Study finds organic foods may beat conventional in natural antioxidants tests

by: Cara Hungerford

September 23, 2003: Danish researchers have published a new study that suggests organic food contains higher levels of flavonoids than its conventional counterparts. Flavonoids, natural antioxidants, have been connected to a wide variety of health benefits and may help reduce the risk of cancer and circulatory disorders.

The eleven week study conducted by The Danish Institute of Agricultural Sciences tested the flavonoid levels of six men and ten women after two 22 days periods following a strict diet. One period consisted totally of organically grown foods, the other entirely conventionally grown. Each participant was provided all their food for this period. Bottled and provided coffee were the only items not on the menu that participants were allowed to consume.

Each conventional and organic meal was nearly identical in make-up and size. The only difference in the meals could be seen in the varieties of produce provided. The produce used in the experiment was obtained from a local grocery store and available varieties were used. The varieties available for conventional were different than those available in organic.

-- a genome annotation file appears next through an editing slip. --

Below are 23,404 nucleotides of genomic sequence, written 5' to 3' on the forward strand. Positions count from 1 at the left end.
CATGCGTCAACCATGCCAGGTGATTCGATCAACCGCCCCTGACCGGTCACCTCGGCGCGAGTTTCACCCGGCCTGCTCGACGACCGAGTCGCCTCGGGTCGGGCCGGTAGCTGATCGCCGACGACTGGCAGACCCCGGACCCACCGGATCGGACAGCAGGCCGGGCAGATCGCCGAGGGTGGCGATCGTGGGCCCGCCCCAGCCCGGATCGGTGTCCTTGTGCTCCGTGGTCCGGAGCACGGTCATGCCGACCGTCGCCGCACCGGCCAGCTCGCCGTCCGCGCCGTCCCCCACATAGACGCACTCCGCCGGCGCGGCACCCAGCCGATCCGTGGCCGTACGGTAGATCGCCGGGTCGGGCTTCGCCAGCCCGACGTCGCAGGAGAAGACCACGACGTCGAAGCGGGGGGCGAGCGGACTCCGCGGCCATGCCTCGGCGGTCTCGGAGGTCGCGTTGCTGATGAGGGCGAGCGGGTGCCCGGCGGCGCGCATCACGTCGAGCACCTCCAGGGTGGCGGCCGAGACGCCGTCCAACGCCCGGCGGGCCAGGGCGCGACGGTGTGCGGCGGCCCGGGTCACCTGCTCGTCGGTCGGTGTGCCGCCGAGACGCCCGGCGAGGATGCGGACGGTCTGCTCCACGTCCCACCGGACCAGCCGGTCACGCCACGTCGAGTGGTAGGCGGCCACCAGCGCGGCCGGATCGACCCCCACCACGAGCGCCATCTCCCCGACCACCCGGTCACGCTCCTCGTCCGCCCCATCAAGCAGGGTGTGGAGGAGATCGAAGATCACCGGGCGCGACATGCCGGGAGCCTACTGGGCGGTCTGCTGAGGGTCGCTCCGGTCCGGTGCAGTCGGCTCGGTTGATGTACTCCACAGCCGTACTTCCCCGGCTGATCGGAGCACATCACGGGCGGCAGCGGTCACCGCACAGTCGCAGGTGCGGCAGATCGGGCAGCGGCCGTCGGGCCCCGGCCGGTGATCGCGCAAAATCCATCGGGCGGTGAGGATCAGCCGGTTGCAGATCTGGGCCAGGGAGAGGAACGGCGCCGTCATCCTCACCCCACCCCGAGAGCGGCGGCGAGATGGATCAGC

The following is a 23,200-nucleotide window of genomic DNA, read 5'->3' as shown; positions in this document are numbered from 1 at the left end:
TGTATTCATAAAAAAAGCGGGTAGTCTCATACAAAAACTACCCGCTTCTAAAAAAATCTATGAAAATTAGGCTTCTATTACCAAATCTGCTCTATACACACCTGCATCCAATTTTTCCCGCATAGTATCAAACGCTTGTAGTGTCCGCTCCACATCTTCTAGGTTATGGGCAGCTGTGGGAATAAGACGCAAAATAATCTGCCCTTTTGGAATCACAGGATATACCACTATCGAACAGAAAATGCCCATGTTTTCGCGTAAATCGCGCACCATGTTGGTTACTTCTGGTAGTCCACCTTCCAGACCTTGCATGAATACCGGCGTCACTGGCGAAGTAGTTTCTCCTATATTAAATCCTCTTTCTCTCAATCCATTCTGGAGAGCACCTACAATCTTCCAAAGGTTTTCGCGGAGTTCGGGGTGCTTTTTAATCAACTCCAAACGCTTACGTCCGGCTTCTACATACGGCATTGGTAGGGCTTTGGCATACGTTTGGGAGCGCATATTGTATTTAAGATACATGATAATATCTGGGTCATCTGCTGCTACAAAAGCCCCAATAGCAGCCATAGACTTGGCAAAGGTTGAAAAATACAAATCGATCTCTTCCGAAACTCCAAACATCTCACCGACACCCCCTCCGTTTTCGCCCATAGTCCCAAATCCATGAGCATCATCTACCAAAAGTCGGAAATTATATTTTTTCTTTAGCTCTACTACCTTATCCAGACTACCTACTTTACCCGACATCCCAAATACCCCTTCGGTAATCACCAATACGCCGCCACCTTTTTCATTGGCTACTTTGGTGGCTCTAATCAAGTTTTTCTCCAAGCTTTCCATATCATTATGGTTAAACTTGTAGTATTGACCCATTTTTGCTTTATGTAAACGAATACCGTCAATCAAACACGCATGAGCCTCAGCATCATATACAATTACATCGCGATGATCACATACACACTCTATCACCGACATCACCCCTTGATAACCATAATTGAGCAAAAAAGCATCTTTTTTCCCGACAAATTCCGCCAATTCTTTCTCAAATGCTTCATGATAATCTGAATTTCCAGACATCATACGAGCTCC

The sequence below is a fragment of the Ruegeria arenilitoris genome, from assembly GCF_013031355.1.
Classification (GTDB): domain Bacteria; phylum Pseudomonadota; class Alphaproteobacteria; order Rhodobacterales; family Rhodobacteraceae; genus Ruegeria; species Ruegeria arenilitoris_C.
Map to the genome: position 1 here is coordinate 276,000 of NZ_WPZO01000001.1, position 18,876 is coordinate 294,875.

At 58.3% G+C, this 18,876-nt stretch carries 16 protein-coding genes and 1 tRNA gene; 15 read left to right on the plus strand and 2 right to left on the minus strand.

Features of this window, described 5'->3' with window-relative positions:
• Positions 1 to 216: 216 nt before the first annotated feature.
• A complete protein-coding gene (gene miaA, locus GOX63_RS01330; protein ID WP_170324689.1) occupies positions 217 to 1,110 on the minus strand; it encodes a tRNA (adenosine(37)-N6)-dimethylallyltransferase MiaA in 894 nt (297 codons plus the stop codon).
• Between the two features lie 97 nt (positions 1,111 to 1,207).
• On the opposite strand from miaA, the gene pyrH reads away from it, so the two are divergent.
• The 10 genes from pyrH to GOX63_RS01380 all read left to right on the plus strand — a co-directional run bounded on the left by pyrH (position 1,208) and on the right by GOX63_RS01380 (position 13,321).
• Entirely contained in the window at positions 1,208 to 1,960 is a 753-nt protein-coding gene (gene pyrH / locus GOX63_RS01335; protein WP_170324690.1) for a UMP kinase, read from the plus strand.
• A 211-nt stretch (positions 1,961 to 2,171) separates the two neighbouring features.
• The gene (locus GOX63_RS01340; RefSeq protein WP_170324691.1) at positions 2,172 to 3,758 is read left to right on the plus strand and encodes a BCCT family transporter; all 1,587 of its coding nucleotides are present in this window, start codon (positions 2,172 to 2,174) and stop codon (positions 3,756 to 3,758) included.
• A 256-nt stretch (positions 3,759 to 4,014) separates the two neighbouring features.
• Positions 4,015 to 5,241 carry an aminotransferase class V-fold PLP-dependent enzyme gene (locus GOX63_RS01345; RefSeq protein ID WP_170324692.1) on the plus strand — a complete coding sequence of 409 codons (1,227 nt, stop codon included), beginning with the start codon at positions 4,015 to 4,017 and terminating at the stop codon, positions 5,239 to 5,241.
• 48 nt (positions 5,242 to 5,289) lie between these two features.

The use of different produce varieties has lead to ultimately inconclusive results, with researchers warning that the differences found between the organic and conventional diets could be a result of the hardier varieties used by organic growers rather than the techniques themselves.

The study appeared in the Journal of Agricultural and Food Chemistry, 2003, issue 51.